“The biggest bust in Santa Barbara is about to go down” could be awarded the provocative headline of the year award, and unsurprisingly it was written by Doc Searls, a former journalist and current Internet guru at Harvard’s Project VRM (vendor relationship management) and UCSB’s Center for Information Technology. It’s the enormous stone head of Dr. Francesco Franceschi that sits atop a boulder above Mission Ridge Road that concerns Searls, but City Parks & Rec disagrees with his assessed length of survival for the bust on its current perch.
After the last heavy rainfall, Searls was walking the Riviera neighborhood when he noticed that the slope below the boulder was seriously eroded. He embarked on a blogging and tweeting photo campaign in the hope of getting people interested, he wrote in an email, stating in the blog, “that boulder and Franceschi’s head are going to be shards on the road soon if the city, or somebody, doesn’t save it.”
The potential demise of the bust might just be the latest concern for the park that bears the doctor’s name, which contains the dilapidated home of the horticulturalist, who died in 1924. The house was in danger of being bulldozed last June when a last-minute intervention by the Pearl Chase Society postponed the demolition for six months. The rains that eroded the park made inroads through the roof, too, which is being repaired by Parks & Rec.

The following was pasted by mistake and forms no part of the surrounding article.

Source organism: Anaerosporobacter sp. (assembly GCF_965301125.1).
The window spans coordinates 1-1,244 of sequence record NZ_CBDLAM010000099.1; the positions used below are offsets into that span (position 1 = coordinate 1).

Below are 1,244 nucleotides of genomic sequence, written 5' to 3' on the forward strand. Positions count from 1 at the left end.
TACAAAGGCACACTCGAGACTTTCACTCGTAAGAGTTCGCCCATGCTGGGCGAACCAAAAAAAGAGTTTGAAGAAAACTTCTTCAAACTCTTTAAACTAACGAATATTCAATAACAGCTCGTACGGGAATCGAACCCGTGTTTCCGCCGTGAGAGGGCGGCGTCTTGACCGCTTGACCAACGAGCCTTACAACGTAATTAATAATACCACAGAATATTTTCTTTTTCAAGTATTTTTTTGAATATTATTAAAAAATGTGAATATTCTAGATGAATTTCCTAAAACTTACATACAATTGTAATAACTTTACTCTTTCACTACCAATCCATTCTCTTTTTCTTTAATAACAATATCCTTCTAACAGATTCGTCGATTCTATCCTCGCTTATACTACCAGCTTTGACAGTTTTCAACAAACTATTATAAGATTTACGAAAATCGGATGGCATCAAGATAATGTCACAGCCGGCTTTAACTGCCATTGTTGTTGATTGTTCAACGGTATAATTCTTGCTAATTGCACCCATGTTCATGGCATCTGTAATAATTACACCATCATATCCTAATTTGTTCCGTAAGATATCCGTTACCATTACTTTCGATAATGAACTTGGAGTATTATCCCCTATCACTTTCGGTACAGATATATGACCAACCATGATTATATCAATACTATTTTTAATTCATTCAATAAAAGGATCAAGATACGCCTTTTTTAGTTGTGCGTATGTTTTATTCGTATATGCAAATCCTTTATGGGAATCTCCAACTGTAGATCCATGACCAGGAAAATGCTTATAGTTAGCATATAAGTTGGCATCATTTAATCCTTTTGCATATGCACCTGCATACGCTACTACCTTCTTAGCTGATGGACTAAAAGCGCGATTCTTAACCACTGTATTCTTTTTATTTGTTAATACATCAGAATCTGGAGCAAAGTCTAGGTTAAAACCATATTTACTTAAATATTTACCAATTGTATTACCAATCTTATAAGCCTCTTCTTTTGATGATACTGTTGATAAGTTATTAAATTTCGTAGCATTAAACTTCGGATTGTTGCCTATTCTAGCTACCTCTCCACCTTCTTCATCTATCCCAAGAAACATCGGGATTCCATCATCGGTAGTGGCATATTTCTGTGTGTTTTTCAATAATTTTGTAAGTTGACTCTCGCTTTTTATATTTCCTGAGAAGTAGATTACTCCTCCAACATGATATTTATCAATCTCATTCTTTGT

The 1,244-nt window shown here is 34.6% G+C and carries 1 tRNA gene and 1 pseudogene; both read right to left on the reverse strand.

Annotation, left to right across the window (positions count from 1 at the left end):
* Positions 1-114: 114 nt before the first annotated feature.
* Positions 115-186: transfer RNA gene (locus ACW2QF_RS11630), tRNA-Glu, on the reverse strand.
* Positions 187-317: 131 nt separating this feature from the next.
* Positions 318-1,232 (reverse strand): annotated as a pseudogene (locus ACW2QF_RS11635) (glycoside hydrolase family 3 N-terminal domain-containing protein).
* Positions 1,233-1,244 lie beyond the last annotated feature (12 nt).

City engineer Brian D’Amour told The Independent that he had gone out to examine the boulder and agreed the erosion was noticeable near the sculpture. He had compared it to a photo from 2012, and his determination was that the “erosion is not currently a threat to the sculpture or the rock that it sits upon.”
Franceschi’s bust came to look out over the city by around 1928, Rick Closson of the Pearl Chase Society said, and was sculpted by Herbert Bengen. Franceschi was one of a number of turn-of-the-century botanists who experimented with plants in Santa Barbara’s florid climate. He lived in S.B. for about 20 years, growing an enormous variety of plant species here, before returning to Italy.
By 1992, the bust had tumbled off the rock and landed amid eucalyptus trunks below, where “local provocateur” Ashleigh Brilliant found it in the dense foliage. As related in Brilliant’s book I Want to Reach Your Mind … Where Is It Currently Located?, “The great botanist happened to be an Italian,” a connection that spurred Santa Barbara’s large Italian-American community, led chiefly by the late Ugo Melchiori, to organize an effort to lift the bust back atop the rock with a crane and then cement it in place.
The park’s issues continue, however, with the latest being a report of a lower gate to the public park remaining locked. Parks manager Santos Escobar said the city was “trying to get to a speedy decision on that.”